The Federation of University Teachers’ Associations (FUTA, has long remained the conscience of this nation in relation to the education and higher education sectors, while taking a broad leadership role in fearlessly campaigning for equity and social justice throughout. Hence, it is with fear and frustration that we note the even greater depths this country is being plunged into by the waste and mismanagement that is only succeeding in exacerbating the current economic and political crisis.
To be specific, in a context where government spending on education will reach an all-time low in relation to GDP in 2023, making Sri Lanka the worst-affected country in South Asia by a wide margin, the proposed arbitrary and unfair income tax increases have caused apprehension and disgust among all those engaged in the education sector. For FUTA, an organisation that has been agitating for over a decade to increase government funding of education, health and other basic rights, this portends catastrophic consequences for all citizens alike.
While the other battles need to be fought in the medium and longer term, the major current aspect of the crisis is the ill-thought and unconscionable new Income Tax Act which imposes drastic changes to personal income tax through a mandatory Advance Personal Income Tax (APIT) payment, over and above huge increases levied on the public in the form of indirect taxes. Our concern here goes beyond the gross injustice to university academic staff and covers the broader negative repercussions to all sectors of society as well as the economy in general. Hence, this government has compelled us to consider trade union action of a kind we would never have decided upon in normal circumstances, but for the need to prevent this grossly unfair and arbitrary taxes on income and expenditure, again, as in the case of the education budget, without precedent in the region.
Therefore, it is with deep regret that the Federation of University Teachers’ Associations has instructed its members to withdraw their participation in the GCE (A/L) 2023 Evaluation Process. While we are aware that this choice may raise serious concerns in the public, we are confident that the Government will be forced to see the light as a result of our awareness-raising and public agitation on the iniquitous and catastrophic tax law, revoking its worst provisions and revising on the basis of enlightened principles, so that we may take part in the examination and evaluation process without interruption. Moreover, even if the evaluation process were to be delayed, we are aware that no new students will be admitted to the state university system at present due to an acute lack of funding. Consequently, at this crucial juncture it is crucial that we keep up the fight for fair living standards for the populace and sufficient funding for our educational system.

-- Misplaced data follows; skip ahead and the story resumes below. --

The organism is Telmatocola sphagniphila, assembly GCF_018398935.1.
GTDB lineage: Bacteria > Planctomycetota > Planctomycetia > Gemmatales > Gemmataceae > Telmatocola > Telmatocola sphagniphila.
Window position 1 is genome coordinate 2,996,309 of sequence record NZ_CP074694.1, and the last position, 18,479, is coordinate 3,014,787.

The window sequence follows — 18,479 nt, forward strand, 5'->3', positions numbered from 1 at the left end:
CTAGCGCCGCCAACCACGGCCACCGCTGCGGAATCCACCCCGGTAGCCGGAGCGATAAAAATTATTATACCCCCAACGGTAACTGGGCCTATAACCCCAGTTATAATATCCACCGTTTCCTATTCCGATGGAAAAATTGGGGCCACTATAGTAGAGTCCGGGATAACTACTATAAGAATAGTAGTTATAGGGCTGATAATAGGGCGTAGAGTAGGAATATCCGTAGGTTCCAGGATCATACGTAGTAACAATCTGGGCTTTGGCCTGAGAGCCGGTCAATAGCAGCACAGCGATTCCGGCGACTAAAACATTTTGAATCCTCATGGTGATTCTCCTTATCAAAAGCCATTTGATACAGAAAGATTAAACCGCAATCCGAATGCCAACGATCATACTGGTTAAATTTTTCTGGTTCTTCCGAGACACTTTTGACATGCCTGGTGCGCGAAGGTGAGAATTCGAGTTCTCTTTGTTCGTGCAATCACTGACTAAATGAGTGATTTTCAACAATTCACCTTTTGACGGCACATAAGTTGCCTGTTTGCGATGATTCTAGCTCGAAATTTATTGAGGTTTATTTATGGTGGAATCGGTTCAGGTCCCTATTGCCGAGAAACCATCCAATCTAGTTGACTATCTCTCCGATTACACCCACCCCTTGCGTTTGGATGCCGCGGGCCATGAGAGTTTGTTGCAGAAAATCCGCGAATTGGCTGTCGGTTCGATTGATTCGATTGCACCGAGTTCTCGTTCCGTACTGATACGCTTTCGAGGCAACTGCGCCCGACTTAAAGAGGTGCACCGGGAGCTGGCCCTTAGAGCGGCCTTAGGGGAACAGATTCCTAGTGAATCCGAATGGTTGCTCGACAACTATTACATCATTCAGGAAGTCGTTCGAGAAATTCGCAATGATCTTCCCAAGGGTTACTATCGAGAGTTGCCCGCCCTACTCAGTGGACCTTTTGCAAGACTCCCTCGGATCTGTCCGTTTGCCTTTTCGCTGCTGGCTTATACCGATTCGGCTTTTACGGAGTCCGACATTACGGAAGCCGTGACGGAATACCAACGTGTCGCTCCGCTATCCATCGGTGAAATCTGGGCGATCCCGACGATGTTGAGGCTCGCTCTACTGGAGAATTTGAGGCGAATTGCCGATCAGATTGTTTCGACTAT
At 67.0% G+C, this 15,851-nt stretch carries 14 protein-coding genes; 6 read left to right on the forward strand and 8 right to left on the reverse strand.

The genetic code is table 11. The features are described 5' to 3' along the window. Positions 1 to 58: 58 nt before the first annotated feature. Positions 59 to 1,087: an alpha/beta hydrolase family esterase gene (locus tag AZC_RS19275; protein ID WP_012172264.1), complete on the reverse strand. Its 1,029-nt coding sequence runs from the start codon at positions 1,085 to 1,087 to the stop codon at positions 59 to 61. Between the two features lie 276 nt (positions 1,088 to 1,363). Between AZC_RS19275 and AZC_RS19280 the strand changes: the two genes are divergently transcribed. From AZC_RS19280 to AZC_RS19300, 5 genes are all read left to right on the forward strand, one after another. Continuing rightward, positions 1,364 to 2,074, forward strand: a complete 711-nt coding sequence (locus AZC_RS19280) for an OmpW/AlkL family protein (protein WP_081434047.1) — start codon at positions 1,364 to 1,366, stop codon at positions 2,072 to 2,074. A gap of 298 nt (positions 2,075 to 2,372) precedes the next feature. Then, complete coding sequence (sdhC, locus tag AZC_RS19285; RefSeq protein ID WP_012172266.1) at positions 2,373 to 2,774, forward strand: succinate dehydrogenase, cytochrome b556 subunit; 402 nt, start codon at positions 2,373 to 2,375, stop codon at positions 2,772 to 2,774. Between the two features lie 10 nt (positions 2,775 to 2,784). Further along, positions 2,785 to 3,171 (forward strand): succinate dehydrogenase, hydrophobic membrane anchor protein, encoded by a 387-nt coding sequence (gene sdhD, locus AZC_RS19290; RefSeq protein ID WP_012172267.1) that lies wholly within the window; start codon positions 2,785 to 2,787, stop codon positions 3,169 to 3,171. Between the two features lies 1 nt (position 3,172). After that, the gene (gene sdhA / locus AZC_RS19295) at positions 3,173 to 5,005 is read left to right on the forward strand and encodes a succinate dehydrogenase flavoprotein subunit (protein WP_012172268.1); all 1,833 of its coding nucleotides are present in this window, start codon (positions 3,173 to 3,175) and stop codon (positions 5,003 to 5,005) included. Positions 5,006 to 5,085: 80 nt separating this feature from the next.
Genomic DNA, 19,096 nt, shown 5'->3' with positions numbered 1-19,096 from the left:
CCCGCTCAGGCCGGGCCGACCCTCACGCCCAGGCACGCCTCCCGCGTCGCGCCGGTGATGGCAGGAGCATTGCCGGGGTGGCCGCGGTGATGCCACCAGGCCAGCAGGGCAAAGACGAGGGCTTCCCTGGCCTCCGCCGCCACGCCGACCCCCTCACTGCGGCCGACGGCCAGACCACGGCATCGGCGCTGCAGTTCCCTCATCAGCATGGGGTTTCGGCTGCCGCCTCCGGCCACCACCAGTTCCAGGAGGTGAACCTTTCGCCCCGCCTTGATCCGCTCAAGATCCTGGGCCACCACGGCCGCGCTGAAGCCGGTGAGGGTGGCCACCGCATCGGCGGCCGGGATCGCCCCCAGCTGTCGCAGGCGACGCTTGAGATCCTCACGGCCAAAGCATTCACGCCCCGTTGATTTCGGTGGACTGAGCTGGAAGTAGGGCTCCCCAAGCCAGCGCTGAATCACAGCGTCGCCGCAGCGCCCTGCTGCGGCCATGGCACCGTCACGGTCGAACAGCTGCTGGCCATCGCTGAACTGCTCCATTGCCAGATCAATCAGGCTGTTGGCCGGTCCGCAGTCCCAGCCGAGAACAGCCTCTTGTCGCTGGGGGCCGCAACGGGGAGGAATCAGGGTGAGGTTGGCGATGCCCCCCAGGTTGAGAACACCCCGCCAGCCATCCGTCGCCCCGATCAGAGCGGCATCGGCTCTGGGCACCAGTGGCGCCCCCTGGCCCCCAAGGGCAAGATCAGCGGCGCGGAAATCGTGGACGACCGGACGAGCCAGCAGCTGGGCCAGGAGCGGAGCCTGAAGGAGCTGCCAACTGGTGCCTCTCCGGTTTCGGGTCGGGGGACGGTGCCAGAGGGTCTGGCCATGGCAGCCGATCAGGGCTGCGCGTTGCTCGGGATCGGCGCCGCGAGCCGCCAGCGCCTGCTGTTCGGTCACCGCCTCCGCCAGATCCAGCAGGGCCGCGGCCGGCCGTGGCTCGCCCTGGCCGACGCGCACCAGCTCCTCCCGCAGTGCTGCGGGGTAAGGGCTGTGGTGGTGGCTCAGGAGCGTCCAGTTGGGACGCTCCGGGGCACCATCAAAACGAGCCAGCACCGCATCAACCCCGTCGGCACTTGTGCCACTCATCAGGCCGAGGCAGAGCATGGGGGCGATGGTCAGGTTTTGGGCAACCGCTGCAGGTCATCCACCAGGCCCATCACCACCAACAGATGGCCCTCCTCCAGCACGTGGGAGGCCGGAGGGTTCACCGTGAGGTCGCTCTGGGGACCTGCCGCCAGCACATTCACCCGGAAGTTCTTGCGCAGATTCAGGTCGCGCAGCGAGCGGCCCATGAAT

Our decision to boycott the GCE (AL) evaluation was not made lightly, but it shows how far we are willing to go to defend our rights and ensure that the country is on the right path to recovery. In doing so, we are not only safeguarding our economic rights and livelihoods, but also protecting the future of our students, who stand to be adversely affected by a sudden change in the evaluation process.
Please be informed that university academics will not participate in the GCE (A/L) Examination evaluation process this year, which was a difficult decision that was overwhelmingly supported by all academic members of the state university system, as there was no alternative to convey a clear and unequivocal message to the Government to stop its destruction of this country through this proposed pernicious taxation. We were forced to make this decision because the regime is unwilling to negotiate with us or address our demands; this means that the Government should bear full responsibility for any repercussions that may arise, as a legitimate trade union response to an illegitimate government’s refusal to listen to carefully reasoned clearly-expressed academics’ objections to these unreasonable and discriminatory tax hikes, which actually amount to salary reductions of university academic staff.